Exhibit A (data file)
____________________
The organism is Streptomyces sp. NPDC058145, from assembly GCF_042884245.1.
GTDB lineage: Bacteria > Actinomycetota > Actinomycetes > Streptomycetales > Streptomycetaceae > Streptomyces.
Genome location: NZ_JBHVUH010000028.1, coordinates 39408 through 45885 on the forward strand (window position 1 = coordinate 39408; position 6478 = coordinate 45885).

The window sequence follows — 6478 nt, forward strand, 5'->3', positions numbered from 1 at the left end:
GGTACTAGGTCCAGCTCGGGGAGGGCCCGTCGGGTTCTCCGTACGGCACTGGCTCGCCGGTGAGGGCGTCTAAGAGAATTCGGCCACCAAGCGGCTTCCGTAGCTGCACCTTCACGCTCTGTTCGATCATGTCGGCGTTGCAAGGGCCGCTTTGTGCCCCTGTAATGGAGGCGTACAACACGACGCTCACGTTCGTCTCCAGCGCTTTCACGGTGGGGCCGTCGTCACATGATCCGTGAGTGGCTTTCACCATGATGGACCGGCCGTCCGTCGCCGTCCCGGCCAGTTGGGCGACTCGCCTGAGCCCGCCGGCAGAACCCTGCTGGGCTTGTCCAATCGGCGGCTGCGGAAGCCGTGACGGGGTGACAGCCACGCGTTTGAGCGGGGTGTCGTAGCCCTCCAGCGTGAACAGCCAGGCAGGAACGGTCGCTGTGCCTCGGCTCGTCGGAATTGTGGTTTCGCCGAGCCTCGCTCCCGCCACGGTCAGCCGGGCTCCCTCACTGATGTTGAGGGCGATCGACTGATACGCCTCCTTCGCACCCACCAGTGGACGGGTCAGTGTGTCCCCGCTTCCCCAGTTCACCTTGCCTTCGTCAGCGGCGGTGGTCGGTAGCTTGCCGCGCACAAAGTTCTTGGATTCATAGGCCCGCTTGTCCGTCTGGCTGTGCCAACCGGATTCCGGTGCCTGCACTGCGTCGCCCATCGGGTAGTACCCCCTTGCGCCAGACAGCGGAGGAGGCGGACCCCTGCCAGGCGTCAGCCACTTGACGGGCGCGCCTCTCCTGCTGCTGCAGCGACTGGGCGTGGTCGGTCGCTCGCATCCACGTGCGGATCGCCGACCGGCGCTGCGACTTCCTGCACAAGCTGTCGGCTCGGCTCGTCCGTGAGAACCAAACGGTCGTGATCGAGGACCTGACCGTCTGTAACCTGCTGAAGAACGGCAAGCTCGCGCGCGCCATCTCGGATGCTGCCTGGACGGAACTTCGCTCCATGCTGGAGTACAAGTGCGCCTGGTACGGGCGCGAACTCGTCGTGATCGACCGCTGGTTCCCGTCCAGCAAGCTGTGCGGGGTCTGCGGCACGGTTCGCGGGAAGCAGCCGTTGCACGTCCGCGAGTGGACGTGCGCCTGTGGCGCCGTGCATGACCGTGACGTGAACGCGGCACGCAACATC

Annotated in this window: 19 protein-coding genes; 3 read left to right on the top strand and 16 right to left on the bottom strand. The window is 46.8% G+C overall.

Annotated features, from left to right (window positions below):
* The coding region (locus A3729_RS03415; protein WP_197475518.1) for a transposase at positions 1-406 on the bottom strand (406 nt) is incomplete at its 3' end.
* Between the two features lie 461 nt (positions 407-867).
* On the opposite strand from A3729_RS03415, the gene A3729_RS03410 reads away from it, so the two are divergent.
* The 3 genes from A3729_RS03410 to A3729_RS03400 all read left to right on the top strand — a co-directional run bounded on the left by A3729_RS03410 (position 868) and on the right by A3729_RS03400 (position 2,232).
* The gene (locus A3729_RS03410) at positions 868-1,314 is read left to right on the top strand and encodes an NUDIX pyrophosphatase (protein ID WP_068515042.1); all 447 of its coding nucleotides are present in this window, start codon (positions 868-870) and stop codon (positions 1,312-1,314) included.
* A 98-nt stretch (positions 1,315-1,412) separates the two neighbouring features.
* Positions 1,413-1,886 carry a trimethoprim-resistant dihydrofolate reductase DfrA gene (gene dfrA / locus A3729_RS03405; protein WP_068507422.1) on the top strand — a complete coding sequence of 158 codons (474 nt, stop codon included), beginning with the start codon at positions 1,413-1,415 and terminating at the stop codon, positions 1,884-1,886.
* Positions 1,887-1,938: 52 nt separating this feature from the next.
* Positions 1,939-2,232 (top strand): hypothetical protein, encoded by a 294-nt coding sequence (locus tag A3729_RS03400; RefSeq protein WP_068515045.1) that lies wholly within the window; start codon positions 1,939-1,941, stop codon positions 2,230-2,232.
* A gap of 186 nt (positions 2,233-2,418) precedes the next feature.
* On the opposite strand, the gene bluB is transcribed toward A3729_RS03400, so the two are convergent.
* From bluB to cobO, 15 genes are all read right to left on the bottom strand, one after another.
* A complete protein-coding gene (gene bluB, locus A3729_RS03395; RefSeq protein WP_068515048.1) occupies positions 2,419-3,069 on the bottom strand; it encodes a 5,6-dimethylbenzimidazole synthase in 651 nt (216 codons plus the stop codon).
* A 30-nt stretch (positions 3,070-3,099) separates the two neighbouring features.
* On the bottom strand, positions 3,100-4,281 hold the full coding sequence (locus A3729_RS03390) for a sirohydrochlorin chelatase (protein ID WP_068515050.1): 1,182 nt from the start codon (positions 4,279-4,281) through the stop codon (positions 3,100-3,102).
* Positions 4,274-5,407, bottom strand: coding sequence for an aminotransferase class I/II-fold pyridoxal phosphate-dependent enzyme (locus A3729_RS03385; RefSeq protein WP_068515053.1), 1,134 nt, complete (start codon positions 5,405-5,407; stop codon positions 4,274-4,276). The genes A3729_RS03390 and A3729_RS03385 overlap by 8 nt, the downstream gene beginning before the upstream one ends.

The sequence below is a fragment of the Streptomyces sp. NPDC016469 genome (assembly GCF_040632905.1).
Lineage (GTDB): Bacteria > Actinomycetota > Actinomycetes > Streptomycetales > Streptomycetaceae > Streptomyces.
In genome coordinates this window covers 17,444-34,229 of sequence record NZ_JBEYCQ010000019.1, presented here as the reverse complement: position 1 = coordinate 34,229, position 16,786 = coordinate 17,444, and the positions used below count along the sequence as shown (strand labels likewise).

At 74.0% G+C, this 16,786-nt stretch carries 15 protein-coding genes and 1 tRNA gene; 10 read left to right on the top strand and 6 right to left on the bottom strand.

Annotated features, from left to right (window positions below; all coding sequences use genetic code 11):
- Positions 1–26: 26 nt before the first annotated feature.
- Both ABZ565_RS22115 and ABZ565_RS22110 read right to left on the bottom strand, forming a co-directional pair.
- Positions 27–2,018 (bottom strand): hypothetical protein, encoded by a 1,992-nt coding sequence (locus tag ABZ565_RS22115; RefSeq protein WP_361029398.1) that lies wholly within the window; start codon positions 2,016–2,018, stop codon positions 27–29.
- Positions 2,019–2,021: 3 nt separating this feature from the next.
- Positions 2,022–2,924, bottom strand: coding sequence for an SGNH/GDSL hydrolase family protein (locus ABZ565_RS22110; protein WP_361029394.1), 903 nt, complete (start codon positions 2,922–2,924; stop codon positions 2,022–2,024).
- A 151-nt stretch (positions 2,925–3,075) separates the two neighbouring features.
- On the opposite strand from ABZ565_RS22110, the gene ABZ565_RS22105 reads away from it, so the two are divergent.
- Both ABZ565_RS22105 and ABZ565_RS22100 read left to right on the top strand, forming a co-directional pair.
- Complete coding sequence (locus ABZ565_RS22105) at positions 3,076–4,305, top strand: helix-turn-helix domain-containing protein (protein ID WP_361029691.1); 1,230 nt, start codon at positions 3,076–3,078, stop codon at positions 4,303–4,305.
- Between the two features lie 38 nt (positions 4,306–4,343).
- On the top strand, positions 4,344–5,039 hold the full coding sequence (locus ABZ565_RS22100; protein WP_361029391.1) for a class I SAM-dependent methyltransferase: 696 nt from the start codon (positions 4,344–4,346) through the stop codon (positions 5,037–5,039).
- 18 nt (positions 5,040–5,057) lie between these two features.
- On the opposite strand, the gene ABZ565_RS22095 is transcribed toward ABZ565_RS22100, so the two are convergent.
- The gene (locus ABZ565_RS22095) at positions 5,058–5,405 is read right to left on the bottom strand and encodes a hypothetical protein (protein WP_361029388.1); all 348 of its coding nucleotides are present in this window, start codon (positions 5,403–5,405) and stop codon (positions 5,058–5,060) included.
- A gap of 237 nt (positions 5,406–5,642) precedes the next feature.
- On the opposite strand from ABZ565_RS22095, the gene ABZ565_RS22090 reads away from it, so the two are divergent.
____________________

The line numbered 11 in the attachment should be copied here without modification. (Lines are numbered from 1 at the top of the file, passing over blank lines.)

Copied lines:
* The 3 genes from A3729_RS03410 to A3729_RS03400 all read left to right on the top strand — a co-directional run bounded on the left by A3729_RS03410 (position 868) and on the right by A3729_RS03400 (position 2,232).